I clarify that we have not launched the product; we have deliberately taken steps to ensure that we do not launch anything that is not fit for purpose. We talk about the software engineers making errors, and Accenture has teams of hundreds working on the product at various locations. When Accenture started experiencing problems, the i6 programme board, which I am a member of, was fairly robust with it.

        We received assurances and Accenture drafted in external quality assurance people to take a look at the quality of the product that it was delivering. We have gone through several changes in the senior management people at Accenture, who have taken different approaches to running the project. It is more than just software engineers making errors—

      • Elaine Murray:

        It is coding errors—

      • Martin Leven:

        I personally think that the environment in which they are working could be the problem. By that, I do not mean the person-to-person environment; I mean the technical environment—the actual structure that has been set up for them to do the coding in and the testing within that. The standard of that environment varies from what we would probably have been happy with. I will pass you on to Hamish Macpherson to provide a little bit more clarity on that.

      • Chief Superintendent Macpherson:

        Yes; I can probably add a bit more context as well. After we began to discover the defects, which were not getting sorted during user acceptance testing, we asked Accenture to carry out an independent assessment. It did that—it brought in an independent team. It is obviously a large organisation with hundreds of thousands of people and it brought in an independent team of people. I am completely happy that they were very knowledgeable about their subject.

        They shared stuff with us without prejudice, which is awkward for me. They will eventually come back with a with prejudice update, which I will take back to the i6 programme board. However, they definitely identified some deficiencies in the management of the software production, which have caused some of the issues.

      • Elaine Murray:

        That is one of the problems within the industry—people move a lot. There is a shortage of software engineers and it is relatively easy for people to move from one job to another. The company may be losing expertise because people have moved on to somewhere else.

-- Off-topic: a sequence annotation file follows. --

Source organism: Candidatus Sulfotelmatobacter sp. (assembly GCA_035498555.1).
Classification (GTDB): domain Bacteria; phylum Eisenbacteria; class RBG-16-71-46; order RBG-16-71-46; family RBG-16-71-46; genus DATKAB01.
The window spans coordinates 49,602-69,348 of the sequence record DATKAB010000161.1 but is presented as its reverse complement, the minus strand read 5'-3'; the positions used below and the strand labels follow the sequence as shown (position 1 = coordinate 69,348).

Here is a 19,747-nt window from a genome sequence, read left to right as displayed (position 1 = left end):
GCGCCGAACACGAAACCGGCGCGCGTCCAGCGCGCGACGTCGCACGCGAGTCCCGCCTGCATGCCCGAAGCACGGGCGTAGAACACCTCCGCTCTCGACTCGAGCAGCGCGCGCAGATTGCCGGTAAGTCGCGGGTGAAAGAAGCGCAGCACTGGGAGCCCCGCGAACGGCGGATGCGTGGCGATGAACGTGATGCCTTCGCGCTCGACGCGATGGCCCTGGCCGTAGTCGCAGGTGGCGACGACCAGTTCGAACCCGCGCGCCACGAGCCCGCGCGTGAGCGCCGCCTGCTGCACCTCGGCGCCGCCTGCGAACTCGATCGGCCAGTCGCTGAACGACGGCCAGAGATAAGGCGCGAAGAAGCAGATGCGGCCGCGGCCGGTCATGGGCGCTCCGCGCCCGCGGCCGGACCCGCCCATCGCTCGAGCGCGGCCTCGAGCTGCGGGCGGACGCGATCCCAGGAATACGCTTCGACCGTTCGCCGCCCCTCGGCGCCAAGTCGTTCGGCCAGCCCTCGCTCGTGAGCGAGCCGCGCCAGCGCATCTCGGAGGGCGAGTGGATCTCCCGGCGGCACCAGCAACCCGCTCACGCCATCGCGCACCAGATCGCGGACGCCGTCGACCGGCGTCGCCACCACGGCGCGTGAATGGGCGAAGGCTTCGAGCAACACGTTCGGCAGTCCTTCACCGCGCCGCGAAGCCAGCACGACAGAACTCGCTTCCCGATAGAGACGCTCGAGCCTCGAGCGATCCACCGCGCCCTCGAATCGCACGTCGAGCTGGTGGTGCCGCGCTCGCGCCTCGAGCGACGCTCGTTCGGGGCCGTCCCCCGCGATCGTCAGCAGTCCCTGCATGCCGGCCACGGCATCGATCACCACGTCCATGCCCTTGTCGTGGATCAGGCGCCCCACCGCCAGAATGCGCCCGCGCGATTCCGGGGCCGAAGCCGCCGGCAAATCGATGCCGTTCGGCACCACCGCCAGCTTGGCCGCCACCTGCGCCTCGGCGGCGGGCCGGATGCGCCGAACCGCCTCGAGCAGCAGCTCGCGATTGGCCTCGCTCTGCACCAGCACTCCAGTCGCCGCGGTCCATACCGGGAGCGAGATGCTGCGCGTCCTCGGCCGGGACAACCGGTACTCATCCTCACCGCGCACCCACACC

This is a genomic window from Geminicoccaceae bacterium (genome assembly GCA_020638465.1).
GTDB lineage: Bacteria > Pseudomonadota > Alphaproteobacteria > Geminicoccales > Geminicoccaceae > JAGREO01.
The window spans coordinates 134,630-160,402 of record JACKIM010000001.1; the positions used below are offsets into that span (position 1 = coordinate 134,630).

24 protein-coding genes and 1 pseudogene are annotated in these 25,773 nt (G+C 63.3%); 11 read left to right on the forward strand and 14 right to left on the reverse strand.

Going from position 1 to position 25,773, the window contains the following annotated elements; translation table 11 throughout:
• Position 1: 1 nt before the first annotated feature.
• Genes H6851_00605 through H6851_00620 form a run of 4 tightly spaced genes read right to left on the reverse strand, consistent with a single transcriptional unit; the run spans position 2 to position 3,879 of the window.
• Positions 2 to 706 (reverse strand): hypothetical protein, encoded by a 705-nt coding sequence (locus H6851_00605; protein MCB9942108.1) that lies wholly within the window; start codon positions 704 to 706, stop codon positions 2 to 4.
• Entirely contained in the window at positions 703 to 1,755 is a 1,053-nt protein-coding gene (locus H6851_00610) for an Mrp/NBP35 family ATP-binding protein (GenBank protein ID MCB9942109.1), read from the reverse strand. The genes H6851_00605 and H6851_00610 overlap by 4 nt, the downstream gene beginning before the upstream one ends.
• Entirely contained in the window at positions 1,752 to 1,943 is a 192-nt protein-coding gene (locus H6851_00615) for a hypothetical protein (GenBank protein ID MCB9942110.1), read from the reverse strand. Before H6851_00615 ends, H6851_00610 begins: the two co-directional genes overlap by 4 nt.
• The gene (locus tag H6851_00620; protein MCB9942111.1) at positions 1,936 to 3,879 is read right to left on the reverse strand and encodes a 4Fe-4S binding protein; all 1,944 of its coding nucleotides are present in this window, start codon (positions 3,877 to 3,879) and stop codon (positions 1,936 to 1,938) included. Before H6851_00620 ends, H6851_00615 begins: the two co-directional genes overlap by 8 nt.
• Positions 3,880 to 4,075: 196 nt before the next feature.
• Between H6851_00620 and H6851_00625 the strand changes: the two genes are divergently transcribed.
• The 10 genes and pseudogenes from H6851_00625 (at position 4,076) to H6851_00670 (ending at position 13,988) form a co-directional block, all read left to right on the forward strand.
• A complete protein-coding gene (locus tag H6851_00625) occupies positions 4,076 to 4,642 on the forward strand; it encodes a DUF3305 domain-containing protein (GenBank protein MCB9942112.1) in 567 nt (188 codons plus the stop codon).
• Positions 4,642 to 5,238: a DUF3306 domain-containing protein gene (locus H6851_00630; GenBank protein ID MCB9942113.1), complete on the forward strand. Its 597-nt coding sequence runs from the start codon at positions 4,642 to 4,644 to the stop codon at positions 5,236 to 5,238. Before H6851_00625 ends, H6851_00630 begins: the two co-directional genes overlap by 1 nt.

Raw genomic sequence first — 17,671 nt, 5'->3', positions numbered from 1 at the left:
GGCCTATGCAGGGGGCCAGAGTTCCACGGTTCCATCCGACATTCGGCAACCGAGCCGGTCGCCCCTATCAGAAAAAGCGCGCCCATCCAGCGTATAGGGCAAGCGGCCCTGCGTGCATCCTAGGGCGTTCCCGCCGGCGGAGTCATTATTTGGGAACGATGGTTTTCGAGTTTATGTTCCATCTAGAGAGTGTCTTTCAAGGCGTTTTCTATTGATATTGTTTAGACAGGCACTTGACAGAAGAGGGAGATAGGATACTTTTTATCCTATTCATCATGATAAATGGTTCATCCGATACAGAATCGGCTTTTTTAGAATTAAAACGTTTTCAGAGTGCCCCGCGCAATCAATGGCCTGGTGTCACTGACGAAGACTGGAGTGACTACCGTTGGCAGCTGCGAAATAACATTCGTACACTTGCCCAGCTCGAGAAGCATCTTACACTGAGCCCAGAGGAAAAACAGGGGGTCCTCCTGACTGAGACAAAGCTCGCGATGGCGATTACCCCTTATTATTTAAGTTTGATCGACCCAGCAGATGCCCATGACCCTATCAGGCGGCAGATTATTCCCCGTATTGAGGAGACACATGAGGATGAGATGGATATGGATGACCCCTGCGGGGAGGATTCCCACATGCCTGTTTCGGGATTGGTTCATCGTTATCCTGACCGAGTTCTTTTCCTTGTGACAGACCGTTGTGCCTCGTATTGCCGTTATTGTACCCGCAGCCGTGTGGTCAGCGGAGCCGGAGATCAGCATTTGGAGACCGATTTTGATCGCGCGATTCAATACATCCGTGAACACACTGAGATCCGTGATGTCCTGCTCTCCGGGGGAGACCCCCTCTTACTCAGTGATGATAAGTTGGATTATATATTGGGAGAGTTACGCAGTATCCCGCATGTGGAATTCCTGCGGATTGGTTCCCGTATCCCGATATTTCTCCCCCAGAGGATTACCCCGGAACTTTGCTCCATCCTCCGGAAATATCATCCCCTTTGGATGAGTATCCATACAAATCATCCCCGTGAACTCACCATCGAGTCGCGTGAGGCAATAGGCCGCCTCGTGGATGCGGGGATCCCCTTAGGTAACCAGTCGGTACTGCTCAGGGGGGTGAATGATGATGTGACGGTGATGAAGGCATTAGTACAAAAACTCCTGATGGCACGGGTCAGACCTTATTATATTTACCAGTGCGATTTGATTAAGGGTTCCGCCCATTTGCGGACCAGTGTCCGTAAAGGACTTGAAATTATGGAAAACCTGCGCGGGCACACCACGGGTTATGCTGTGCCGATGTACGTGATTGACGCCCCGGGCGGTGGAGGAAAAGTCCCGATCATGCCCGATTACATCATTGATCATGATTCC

Are you confident that, if you have an on-going contract, the company will be able to cope with the changes that are bound to happen as a result of new laws that are passed? Different data could be required to be collected and so on. It might be okay when you launch i6 but as things develop, you will need to ask the company to add to the systems that it is producing for you. Are you confident that those additions will work?

      • Martin Leven:

        I repeat what I said earlier. Personally, my level of confidence in the supplier at this stage is such that I would be very wary of extending the contract unless it can prove that it can up its game.

      • Elaine Murray:

        Are there other companies out there that could take on the work?

      • Martin Leven:

        Yes.

      • The Convener:

        You say that there are other companies. Can you explain in a simple way why Accenture was picked to do the job? What criteria were used? You said that you gave it all the specifications and so on, and yet—notwithstanding the movement of software engineers or anything like that—it has failed on lots of things. You have been left dealing with the flak when it was the developer that failed.

        What process was gone through to give Accenture the contract? What other companies were looked at? Are there better people out there? You look absolutely fed up with it all, Mr Leven, and I am grateful to you for being so frank because I think that you just want out of it. I may be putting words in your mouth but I think that you could do without all this. What process did you go through, who did you look at and why was Accenture chosen?

      • Martin Leven:

        No one at this table was involved in the original process that was gone through. I joined the policing family and the Scottish Police Services Agency towards the end of the process.

      • The Convener:

        But you will know how it happened, so could you describe the process?

      • Martin Leven:

        I know exactly how it happened. The process was probably the best procurement process that I have witnessed. It involved incredible levels of detail; it required guarantees from the companies; it required companies to demonstrate their ability to deliver; and it was based on a system that was already live in Spain, with something like 100,000 users. After the first stage of the process, there was a shortlist of four candidates. After an in-depth diligence process, that was reduced to two candidates. At that stage, Accenture was chosen as the preferred supplier: it had a track record, having successfully delivered the system to the Guardia Civil in Spain; it demonstrated an absolute understanding of our requirements; and, commercially, it was an attractive proposition.

      • The Convener: